We often hear the importance of treating children fairly, but at Attachment Parenting International (API), we advocate rather to love each of our children uniquely. Because every child—just like every adult—is one of a kind, each individual parent-child relationship forms to the distinctive shape of each other’s differences in temperament, interests, opinions, aversions, conversions and other subtle nuances of what makes each person and their interactions unique.
API celebrates every person’s unique traits, but some children’s differences set them apart from societal expectations enough that daily interactions—whether at home, childcare or school—can be challenging. Rather than viewing our children through the lens of understanding, however, our society’s response is often to see these differences as “symptoms” of a disorder and to follow up with treatments that may not resolve the problem.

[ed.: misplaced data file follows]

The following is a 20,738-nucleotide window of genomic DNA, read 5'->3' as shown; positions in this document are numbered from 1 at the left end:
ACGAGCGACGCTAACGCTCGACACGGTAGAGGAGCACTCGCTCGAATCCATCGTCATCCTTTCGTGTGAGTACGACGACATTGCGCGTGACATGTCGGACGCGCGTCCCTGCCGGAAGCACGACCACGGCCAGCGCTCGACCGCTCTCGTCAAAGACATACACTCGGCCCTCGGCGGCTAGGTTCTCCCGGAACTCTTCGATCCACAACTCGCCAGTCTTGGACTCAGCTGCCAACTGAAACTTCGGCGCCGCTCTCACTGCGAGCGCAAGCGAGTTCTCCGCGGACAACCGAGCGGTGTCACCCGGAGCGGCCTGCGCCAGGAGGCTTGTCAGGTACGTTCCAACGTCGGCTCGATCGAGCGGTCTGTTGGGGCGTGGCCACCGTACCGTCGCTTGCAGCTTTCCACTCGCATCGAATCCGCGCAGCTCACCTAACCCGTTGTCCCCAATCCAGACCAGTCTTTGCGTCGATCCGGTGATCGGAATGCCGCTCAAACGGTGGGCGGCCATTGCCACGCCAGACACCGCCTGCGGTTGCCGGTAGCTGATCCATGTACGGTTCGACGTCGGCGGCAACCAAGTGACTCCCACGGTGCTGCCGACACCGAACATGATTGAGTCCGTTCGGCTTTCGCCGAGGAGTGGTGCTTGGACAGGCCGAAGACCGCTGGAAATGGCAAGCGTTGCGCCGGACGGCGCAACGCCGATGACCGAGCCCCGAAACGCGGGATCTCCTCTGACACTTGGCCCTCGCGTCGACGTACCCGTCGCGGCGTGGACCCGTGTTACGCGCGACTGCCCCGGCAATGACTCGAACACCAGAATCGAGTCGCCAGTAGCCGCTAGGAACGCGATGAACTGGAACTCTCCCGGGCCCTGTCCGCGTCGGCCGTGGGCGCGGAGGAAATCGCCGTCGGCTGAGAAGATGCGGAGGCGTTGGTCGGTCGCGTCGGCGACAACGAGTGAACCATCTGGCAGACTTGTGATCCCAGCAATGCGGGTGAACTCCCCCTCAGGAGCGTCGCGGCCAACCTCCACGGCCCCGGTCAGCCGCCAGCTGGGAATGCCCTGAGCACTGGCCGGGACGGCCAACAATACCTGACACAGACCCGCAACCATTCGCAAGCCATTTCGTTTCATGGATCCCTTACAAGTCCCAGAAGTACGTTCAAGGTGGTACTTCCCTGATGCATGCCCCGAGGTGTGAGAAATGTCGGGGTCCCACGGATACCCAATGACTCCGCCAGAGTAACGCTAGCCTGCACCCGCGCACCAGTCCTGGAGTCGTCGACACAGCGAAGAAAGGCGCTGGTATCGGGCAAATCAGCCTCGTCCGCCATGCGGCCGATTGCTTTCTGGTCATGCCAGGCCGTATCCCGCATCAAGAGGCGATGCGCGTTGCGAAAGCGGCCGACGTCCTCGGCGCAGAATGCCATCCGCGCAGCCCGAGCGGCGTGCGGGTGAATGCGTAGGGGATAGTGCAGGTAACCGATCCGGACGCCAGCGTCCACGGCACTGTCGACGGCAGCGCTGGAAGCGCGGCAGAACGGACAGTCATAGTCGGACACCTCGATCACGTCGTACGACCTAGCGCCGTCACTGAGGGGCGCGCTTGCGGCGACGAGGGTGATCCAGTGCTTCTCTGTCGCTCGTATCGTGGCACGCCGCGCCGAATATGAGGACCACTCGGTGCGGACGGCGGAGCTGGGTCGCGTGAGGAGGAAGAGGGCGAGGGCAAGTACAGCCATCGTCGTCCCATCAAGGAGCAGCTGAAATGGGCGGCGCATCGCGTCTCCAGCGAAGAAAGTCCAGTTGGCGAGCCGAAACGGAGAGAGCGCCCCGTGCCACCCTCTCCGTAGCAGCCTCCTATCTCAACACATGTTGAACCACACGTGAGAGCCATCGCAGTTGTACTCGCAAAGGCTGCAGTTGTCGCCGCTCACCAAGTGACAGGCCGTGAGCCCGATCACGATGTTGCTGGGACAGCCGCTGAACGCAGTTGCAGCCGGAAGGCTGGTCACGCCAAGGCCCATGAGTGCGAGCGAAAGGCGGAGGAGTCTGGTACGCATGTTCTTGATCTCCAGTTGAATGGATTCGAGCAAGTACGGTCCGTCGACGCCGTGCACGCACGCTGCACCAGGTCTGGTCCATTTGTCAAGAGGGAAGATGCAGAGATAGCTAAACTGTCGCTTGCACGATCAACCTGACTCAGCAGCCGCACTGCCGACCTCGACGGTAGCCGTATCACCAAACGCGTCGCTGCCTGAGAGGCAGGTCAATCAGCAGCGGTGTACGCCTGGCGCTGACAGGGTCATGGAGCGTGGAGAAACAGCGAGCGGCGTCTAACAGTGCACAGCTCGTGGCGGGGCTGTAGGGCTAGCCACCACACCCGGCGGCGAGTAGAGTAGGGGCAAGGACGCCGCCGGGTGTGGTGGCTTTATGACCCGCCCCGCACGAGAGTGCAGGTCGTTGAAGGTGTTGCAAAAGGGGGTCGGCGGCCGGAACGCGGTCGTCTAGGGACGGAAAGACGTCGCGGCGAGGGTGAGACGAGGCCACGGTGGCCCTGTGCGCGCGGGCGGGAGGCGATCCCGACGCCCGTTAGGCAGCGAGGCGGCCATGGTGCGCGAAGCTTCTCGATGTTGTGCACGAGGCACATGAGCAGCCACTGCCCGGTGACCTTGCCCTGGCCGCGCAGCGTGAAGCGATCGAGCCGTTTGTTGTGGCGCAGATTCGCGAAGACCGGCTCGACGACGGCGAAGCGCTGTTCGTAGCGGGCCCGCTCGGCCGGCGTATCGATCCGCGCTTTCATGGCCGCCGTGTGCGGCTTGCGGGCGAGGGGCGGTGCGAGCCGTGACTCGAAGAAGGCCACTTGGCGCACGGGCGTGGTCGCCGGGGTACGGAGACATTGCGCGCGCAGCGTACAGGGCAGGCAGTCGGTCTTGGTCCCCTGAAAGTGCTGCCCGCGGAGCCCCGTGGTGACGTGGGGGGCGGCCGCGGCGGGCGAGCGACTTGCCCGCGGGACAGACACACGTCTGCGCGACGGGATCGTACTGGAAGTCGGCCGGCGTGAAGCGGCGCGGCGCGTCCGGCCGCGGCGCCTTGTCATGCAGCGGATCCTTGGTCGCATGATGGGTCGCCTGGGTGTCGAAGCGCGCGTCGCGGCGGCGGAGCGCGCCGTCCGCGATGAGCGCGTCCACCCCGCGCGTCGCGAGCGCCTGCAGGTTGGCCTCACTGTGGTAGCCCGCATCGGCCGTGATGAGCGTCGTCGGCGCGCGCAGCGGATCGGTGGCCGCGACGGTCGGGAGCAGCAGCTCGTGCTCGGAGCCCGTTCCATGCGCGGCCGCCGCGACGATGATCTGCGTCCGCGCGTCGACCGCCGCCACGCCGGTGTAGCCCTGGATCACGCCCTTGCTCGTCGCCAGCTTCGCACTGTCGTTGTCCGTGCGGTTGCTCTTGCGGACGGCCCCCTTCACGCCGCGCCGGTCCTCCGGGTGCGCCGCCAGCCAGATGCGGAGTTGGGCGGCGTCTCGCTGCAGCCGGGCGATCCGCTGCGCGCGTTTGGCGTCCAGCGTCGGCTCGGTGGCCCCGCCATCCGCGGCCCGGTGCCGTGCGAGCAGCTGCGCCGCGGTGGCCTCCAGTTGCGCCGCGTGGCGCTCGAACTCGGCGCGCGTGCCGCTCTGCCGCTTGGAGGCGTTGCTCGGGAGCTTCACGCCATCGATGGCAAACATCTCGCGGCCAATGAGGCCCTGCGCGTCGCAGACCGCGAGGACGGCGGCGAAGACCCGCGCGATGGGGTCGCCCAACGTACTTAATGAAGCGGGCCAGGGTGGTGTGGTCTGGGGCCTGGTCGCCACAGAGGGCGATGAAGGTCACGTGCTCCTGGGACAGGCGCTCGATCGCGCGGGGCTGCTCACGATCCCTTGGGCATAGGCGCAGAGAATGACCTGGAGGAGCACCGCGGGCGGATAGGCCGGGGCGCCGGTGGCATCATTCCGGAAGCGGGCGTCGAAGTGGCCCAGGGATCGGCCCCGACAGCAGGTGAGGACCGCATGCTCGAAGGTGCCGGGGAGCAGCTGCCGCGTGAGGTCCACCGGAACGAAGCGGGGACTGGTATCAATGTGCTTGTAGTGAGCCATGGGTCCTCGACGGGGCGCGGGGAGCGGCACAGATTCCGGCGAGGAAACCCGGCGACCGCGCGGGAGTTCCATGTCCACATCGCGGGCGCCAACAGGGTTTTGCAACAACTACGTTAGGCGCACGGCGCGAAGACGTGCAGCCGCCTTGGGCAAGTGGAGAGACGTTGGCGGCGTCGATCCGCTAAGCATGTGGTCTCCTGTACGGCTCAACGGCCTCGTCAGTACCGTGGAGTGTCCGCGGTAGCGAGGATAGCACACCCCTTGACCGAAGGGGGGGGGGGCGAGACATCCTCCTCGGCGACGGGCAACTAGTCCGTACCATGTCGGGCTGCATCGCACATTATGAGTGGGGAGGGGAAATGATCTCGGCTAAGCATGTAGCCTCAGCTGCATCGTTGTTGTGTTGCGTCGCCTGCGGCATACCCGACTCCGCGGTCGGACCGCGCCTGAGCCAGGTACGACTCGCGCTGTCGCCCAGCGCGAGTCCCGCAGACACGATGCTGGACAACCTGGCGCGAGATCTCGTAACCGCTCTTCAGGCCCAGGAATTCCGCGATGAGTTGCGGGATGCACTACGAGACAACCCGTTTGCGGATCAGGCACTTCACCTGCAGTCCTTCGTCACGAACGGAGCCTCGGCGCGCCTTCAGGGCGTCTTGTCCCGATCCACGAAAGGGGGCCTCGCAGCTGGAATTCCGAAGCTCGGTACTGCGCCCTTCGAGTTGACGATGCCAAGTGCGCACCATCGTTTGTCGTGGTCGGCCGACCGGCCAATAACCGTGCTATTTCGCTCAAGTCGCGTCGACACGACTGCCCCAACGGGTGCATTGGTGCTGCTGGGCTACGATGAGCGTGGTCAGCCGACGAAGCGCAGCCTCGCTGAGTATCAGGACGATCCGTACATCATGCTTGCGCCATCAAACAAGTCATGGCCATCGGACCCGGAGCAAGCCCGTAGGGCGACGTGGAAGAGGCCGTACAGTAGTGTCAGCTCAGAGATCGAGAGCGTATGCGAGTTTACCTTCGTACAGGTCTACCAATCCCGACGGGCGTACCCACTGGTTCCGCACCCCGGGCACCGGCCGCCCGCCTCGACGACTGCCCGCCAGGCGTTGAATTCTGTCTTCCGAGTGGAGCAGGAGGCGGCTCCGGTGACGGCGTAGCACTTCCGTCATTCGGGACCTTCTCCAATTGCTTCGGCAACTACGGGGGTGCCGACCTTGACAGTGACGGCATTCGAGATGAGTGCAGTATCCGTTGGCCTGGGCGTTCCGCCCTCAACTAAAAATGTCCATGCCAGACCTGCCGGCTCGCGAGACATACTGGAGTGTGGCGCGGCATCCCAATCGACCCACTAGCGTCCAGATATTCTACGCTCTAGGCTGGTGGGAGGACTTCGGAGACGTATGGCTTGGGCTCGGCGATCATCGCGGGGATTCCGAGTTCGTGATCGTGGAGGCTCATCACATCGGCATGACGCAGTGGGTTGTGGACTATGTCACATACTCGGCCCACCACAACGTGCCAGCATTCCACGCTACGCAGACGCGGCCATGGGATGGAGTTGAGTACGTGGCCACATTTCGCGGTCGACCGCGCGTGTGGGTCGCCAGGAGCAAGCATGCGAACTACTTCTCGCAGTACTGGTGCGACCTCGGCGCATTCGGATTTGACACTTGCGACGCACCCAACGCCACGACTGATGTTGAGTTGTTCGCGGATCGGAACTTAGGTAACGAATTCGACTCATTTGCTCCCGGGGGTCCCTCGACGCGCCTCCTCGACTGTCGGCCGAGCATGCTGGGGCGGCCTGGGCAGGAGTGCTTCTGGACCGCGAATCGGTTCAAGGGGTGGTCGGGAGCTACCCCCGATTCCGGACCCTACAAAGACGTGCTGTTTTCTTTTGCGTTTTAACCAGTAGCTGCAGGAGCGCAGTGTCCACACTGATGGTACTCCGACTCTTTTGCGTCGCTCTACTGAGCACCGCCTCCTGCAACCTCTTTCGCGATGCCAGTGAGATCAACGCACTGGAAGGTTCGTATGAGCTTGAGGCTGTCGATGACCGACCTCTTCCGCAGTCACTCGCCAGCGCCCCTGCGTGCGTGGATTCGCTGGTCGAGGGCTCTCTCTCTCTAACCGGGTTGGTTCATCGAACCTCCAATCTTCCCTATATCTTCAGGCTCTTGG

I am excited to share a discussion with Barbara Probst, PhD, LCSW, author of When the Labels Don’t Fit, on her approach to facilitate understanding among parents and teachers in order to discover a new relationship with sometimes-challenging children based on appreciation and respect instead of illness.
RITA: What inspired your alternative approach to “treating” children whose differences often lead them to being diagnosed with disorder?
DR. PROBST: I feel quite strongly about the way our culture seems to be viewing every difference, difficulty, struggle and quirk—every extreme or unusual behavior—as a disorder, especially when it comes to kids!